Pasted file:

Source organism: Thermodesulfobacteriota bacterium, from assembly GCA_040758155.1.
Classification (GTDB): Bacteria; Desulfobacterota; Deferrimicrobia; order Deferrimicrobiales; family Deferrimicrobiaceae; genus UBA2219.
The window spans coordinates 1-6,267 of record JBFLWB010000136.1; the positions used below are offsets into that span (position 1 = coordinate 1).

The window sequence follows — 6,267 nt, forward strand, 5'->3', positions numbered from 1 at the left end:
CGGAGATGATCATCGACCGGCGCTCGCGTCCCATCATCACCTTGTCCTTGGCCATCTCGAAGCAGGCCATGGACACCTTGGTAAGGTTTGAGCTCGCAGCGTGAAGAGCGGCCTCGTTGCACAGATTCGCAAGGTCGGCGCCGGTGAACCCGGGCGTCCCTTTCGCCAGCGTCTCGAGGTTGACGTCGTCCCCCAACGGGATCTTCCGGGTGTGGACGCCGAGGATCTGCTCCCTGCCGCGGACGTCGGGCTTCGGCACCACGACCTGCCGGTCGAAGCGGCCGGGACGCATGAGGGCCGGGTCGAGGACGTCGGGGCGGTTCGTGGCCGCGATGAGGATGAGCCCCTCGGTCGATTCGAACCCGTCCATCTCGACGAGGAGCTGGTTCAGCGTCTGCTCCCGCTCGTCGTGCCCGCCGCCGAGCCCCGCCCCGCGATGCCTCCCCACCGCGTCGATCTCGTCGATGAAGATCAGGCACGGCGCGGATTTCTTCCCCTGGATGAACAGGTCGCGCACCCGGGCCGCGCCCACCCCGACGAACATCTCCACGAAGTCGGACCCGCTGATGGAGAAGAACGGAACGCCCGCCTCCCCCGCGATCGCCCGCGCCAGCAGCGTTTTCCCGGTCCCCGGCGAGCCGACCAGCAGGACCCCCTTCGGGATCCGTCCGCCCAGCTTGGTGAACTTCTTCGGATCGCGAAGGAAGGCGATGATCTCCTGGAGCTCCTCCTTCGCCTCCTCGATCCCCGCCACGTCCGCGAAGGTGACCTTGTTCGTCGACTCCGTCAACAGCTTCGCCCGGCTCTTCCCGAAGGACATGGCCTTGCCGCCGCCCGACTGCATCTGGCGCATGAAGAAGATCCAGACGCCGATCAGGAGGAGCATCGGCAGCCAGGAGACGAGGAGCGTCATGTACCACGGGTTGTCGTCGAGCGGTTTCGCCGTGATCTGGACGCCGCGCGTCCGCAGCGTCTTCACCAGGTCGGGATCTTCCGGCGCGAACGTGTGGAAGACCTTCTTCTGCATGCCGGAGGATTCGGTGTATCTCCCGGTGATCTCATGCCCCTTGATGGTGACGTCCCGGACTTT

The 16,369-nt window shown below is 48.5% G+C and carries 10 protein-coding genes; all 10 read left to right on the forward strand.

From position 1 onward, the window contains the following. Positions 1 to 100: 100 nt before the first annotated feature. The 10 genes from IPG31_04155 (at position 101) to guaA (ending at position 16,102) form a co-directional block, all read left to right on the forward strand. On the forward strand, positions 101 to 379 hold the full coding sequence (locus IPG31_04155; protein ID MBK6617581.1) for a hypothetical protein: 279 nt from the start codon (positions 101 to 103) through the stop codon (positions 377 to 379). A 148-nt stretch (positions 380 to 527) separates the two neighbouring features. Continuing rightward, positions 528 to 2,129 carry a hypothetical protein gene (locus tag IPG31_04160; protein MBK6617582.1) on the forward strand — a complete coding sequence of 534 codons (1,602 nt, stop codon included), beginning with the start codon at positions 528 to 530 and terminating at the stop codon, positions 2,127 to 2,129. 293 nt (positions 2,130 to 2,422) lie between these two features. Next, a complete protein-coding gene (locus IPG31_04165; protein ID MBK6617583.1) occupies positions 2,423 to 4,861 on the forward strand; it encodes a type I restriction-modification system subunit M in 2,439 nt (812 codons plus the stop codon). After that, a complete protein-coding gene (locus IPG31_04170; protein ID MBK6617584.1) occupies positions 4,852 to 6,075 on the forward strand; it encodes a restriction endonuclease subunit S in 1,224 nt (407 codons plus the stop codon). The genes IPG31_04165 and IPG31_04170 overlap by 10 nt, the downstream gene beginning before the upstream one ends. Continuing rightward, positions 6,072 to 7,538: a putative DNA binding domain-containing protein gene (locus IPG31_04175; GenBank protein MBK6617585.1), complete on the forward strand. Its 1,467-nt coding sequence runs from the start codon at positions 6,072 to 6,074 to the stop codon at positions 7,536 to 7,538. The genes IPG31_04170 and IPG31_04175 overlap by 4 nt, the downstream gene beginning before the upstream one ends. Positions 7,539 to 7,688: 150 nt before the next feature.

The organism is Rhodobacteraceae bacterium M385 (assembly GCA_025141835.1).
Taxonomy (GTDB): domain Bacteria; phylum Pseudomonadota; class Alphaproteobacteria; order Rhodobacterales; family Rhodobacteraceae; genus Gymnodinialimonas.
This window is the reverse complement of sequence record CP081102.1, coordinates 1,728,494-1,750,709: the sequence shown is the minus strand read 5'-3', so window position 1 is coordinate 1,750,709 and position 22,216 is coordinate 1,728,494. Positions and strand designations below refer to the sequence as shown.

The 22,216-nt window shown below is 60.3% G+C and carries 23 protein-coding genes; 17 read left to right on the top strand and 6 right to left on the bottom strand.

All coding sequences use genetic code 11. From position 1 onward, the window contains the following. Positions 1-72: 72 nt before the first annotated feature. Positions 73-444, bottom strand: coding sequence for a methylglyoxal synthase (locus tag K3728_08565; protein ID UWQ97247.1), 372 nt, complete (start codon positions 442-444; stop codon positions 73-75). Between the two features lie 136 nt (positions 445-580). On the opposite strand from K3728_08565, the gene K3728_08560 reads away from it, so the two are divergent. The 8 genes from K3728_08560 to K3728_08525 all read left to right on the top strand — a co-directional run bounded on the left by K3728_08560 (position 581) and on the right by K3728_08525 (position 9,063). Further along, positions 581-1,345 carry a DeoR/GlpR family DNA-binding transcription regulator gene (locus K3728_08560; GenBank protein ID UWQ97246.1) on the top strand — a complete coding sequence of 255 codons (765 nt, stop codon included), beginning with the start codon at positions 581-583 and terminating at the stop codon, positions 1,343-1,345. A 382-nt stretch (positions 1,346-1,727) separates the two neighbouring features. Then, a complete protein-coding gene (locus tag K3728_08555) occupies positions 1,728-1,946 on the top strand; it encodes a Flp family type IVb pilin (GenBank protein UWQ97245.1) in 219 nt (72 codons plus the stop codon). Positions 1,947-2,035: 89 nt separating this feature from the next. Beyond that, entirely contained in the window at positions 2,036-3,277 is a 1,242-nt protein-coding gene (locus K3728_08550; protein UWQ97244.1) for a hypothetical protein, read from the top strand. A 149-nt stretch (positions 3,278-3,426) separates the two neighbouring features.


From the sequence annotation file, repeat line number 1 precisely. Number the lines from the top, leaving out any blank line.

Source organism: Thermodesulfobacteriota bacterium, from assembly GCA_040758155.1.